Vitamin D slows the progression of cells from premalignant to malignant states, keeping their proliferation in check

(Medical Xpress)—A team of researchers at McGill University have discovered a molecular basis for the potential cancer preventive effects of vitamin D. The team, led by McGill professors John White and David Goltzman, of the Faculty of Medicine's Department of Physiology, discovered that the active form of vitamin D acts by several mechanisms to inhibit both the production and function of the protein cMYC. cMYC drives cell division and is active at elevated levels in more than half of all cancers. Their results are published in the latest edition of Proceedings of the National Academy of Sciences.

Although vitamin D can be obtained from limited dietary sources and directly from exposure to the sun during the spring and summer months, the combination of poor and sun avoidance has created or insufficiency in large proportions of many populations worldwide. It is known that vitamin D has a wide range of and that correlations exist between insufficient amounts of vitamin D and an increased incidence of a number of cancers. These correlations are particularly strong for cancers of the digestive tract, including , and certain forms of leukemia.

"For years, my lab has been dedicated to studying the of vitamin D in human cancer cells, particularly its role in stopping their proliferation," said Prof. White. "We discovered that vitamin D controls both the rate of production and the degradation of cMYC. More importantly, we found that vitamin D strongly stimulates the production of a natural antagonist of cMYC called MXD1, essentially shutting down cMYC function".

The team also applied vitamin D to the skin of mice and observed a drop in the level of cMYC and found evidence of a decrease in its function. Moreover, other mice, which lacked the specific receptor for vitamin D, were found to have strongly elevated levels of cMYC in a number of tissues including skin and the lining of the colon.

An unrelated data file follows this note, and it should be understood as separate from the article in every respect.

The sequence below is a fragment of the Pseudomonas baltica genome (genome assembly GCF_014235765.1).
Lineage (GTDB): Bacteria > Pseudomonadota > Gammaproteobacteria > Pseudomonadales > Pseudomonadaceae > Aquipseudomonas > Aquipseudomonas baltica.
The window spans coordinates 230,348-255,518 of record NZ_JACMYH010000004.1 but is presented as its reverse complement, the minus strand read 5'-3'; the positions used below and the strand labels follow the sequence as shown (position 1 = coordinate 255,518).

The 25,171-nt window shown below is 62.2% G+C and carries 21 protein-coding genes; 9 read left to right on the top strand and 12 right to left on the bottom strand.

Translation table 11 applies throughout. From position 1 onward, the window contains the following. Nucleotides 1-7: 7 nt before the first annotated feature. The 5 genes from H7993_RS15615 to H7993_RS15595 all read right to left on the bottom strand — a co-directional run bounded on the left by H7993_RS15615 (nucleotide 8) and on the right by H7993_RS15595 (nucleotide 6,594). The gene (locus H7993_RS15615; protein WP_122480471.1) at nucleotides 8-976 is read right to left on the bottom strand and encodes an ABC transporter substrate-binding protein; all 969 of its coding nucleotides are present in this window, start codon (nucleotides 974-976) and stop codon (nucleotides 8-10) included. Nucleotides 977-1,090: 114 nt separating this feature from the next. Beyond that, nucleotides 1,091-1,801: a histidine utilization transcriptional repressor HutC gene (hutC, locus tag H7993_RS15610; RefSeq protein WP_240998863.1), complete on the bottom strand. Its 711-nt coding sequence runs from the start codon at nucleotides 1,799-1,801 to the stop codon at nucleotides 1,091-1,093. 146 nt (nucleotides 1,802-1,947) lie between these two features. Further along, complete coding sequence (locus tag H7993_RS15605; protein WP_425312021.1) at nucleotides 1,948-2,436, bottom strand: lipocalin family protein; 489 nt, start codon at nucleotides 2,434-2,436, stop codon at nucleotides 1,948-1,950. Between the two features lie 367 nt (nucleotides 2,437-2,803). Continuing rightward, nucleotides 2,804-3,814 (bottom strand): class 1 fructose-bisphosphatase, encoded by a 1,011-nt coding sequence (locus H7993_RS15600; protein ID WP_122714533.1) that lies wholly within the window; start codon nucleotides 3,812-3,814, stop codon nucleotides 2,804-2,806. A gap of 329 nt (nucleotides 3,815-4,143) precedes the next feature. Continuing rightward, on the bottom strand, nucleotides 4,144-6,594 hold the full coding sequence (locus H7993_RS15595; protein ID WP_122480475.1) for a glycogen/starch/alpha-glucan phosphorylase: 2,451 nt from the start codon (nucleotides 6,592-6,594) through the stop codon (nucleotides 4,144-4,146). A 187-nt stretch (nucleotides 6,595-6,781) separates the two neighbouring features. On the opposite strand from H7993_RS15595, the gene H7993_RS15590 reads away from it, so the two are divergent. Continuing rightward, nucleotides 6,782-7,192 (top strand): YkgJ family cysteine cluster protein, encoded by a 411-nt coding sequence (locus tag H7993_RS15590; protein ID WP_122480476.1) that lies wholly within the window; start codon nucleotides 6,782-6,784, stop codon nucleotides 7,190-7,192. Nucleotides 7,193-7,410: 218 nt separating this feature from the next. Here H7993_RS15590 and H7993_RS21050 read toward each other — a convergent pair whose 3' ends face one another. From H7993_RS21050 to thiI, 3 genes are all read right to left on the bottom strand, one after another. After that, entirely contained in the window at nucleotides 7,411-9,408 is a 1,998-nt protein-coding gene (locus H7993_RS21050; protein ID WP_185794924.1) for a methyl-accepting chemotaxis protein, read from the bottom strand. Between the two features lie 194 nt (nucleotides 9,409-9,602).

"Taken together, our results show that vitamin D puts the brakes on cMYC function, suggesting that it may slow the progression of cells from premalignant to malignant states and keep their proliferation in check. We hope that our research will encourage people to maintain adequate vitamin D supplementation and will stimulate the development of large, well-controlled cancer chemoprevention trials to test the effects of adequate supplementation," said Dr. White.

Related Stories

Variant of vitamin D receptor gene linked to melanoma risk

Sep 22, 2008

A new analysis indicates an association between a gene involved in vitamin D metabolism and skin cancer. Published in the November 1, 2008 issue of Cancer, a peer-reviewed journal of the American Cancer Society, the study ...

Adequate amount of vitamin D critical for good health

Sep 02, 2011

(Medical Xpress) -- Vitamin D has been touted in the news recently as the new miracle vitamin, and the importance and benefits of vitamin D supplementation has been discussed at length by media giants from Oprah Winfrey to ...

Recommended for you

Is Europe putting cancer research at risk?

5 minutes ago

The European Society for Medical Oncology (ESMO), the leading pan-European association representing medical oncology professionals, has expressed concern that the proposed EU General Data Protection Regulation could make ...

Ascertaining low-dose radiation impact on the heart

19 minutes ago

We are all exposed to radiations. Such exposure can be harmless at very low doses but damage our health above certain thresholds. But what happens in between is more difficult to predict. The PROCARDIO project is casting ...

Incomplete HPV vaccination may offer some protection

17 hours ago

Minority women who received the Human Papillomavirus Vaccination (HPV) even after becoming sexually active had lower rates of abnormal Pap test results than those who were never vaccinated. These findings appear in the journal ...

User comments